Col Francis Littlebury Dancy
and the Dancy Family
of Orange Mills, Florida
(February 5, 1806 - October 27, 1890)
Col. Francis Littlebury Dancy (Feb 5, 1806- October 27, 1890)
Youth
Francis Littlebury Dancy constructed the seawall at St. Augustine He was born Feb 5, 1806 in Tarboro Edgecomb
County, NC. His parents were
Edwin Dancy and Lucy Knight Dancy. He was named after Francis Little Dancy an
attorney and a wealthy planter. His cousin
William (Oct 11, 1818 - May 9, 1860) stayed in Tarboro and also became an
attorney and wealthy planter.

Marriage
He had married Florida Forsyth Reid (born March 12, 1819 died 1894)  on Oct 17, 1833 the daughter of Robert
Raymond Reid Sr
. a territorial governor of Florida. They were parents of ten sons and five daughters. They were
married in St. Augustine.

West Point and Early Military Duty
He was at West Point from July 1, 1821 to July 1, 1826. He was graduate from the class of 1826. He started in the
garrison at
Ft. Monroe, Va (Artillery School for Practice) from 1826-28. He was on Engineer duty from October 28, 1828
to August 6, 1829.  Then he was on Topographical duty from August 6, 1829 to March 31, 1831. He went to Ordinance
duty from March 31 to July 11, 1831.  He then returned to Topographical duty from July 11, 1831 to Dec 6. 1832. He
was assigned first to Ft. Moultrie S. C. in 1833. He rose to the rank of first lieutenant in the Second artillery (September
11, 1836.).

Military Road
He was sent to Ft. Marion Fla from 1833-34, Ft. King Fla from 1834-35 and back to Fort Marion in 1835 to repair the
Military Road in Florida. He served as Quartermaster and Commissary against the Seminole Indians and fought in the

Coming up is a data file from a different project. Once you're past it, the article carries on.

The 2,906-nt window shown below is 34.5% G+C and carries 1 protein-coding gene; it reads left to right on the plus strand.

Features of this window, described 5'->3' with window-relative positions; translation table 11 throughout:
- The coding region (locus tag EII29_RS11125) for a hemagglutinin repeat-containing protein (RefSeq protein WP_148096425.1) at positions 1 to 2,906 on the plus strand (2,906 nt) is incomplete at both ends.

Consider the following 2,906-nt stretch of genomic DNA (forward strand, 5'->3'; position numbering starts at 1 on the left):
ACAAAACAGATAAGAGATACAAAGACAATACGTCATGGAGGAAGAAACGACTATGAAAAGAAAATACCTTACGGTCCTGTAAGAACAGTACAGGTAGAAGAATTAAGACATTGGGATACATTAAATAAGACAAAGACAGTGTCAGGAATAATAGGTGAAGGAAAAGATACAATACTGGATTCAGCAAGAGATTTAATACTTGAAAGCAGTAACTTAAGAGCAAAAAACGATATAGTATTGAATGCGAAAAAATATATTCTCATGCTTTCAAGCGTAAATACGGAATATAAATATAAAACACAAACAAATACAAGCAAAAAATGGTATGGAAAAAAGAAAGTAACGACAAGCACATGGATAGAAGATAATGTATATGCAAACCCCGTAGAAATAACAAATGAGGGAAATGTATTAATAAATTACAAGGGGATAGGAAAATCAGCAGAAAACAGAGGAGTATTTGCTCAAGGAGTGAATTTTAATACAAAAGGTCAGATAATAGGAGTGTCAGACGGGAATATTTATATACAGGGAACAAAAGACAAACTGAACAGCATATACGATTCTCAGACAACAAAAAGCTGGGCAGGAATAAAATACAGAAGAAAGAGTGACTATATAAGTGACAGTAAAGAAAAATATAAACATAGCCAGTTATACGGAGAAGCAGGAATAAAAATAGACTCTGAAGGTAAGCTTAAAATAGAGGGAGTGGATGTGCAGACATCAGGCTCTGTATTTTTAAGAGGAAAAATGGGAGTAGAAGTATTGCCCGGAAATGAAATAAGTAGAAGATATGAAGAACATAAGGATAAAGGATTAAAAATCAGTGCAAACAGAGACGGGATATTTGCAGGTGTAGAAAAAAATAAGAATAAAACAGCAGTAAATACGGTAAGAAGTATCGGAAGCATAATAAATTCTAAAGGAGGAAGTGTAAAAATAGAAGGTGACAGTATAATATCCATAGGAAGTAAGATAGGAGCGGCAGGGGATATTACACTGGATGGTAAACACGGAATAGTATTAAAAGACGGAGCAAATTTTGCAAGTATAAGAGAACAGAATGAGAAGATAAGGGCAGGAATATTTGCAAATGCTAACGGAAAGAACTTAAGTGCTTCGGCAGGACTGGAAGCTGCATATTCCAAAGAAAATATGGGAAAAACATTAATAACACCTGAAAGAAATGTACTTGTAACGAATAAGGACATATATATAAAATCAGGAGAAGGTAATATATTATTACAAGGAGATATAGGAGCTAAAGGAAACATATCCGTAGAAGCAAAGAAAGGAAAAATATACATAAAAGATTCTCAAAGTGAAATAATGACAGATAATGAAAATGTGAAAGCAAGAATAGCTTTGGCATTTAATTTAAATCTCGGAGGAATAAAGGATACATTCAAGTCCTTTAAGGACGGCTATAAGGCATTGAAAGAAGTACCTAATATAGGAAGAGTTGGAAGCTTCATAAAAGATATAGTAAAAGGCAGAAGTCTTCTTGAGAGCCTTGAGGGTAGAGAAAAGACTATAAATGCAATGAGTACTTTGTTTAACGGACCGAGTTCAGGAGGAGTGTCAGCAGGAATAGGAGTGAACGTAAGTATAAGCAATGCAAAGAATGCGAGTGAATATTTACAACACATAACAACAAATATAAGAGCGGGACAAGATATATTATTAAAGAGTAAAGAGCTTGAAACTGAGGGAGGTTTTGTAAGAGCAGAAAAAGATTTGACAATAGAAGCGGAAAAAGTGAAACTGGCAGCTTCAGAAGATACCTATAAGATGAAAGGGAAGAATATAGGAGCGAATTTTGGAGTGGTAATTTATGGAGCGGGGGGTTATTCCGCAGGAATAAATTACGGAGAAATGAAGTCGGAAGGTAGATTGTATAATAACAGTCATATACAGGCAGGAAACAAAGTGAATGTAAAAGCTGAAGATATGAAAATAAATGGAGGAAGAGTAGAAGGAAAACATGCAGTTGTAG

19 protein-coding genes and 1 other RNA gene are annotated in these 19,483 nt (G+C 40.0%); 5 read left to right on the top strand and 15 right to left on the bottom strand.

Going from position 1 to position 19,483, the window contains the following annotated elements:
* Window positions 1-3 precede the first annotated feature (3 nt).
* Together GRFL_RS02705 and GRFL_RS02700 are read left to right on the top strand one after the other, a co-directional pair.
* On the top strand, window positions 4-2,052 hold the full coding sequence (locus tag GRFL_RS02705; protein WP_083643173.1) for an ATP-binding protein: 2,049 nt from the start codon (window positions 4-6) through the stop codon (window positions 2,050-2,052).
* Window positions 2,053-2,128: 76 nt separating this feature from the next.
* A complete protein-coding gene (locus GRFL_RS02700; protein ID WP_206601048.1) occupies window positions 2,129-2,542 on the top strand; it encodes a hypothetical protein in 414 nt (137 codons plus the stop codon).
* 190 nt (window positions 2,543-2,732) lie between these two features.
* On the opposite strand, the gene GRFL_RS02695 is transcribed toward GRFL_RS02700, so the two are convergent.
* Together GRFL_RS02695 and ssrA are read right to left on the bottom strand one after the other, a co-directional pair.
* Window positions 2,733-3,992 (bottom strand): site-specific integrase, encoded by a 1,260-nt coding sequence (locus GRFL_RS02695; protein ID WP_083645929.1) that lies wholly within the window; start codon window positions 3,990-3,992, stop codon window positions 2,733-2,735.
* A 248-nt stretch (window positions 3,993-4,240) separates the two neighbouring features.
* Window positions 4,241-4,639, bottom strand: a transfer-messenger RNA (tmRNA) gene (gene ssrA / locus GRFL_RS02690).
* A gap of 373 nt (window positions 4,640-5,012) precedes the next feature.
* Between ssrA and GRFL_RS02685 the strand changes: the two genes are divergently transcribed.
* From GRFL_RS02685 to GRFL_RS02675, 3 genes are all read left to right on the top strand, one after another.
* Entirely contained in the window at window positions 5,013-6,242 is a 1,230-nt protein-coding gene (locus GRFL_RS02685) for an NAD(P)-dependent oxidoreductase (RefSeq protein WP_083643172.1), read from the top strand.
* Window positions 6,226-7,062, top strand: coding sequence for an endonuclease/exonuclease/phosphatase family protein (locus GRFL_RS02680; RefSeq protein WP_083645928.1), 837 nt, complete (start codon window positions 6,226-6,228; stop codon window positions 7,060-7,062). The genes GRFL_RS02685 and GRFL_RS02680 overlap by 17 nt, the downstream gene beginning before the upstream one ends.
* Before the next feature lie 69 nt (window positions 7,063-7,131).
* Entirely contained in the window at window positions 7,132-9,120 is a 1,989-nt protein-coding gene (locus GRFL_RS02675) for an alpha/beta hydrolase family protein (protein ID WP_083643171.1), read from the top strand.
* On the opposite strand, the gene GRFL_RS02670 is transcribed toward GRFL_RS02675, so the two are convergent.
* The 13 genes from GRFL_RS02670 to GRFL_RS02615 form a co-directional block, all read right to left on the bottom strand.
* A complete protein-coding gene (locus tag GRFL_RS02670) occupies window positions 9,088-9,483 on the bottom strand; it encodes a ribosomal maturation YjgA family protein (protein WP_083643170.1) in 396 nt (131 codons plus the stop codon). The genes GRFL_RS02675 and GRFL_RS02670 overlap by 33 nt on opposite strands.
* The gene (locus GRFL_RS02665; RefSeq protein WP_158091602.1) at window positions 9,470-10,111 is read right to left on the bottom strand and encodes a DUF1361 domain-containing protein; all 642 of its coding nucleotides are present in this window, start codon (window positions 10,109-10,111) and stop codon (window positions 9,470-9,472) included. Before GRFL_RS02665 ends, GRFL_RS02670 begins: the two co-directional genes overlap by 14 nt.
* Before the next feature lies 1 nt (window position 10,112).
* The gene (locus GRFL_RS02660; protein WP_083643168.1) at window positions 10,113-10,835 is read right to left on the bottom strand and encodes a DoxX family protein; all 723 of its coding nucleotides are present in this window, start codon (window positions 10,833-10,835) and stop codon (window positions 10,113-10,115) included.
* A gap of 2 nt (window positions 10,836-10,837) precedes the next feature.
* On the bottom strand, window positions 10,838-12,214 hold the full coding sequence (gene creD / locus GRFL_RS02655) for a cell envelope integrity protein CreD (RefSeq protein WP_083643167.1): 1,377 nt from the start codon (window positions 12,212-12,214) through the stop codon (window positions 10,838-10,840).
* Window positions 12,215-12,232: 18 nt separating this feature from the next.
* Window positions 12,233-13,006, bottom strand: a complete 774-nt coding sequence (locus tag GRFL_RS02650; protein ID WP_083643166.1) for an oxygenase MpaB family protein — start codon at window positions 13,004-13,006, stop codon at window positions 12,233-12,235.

Battle at Oloklikaha.  He finished with Engineer duty from July 14 to September 11, 1836.  He resigned in 1836.

Seawall and St. Augustine Mayor
He was in the employment of the United States as a civil engineer doing repairs at Fort Marion and building the sea wall
(along with Lieutenant Stephen Tuttle and Lieutenant Henry W. Benham) at St. Augustine, 1836-38. He was mayor of St.
Augustine from 1838-39. In 1840-41 he participated in the Seminole war again as lieutenant-colonel and colonel of a
Florida regiment of volunteers. The regiment was disbanded March 28, 1841. He was a member of the state legislature
in 1841.

Plantation at Orange Mill
At Orange Mill on the St. Johns River he owned a plantation. They used a pit saw to saw logs into boards for their
house. Their plantation also had a corn-sheller and a mill for the corn. (After the war the family use a hopper machine to
grind grain. The house was built on light wood blocks with cypress log walls. It was fifty feet in length by twenty feet width
with a ten foot hallway and a twelve foot plaza front and back. The entire structure was built in 1844 without nails using
wooden pegs.

State Engineer and Surveyor General
From 1853-57 he was State engineer and geologist. Dancy later became the United States Surveyor General of Florida
by President James Buchanan (1858-61).  This position was under the Secretary of the Interior and his headquarters
were located in St. Augustine. These jobs gave him access to the building of the early railroad system in Florida and the
canal systems. His job with the state in part required him to inspect the building of railroads.

Inspecting the Railroad
Fernandina, Fla., August 18, 1857
"I, Francis L. Dancy, do hereby certify that the Florida Railroad company hav track laid on the fourth and fifth sections of
ten miles each making in all fifty miles of track laid down on the line of road from Fernandina to Cedar Keys, and that the
engine and cars are running over the same. The work is done in a substantial and workmanlike manner. The iron rails,
(sixty pounds to the yard) are well fastened to the crossties by chairs and spikes of the best quality. The road as far as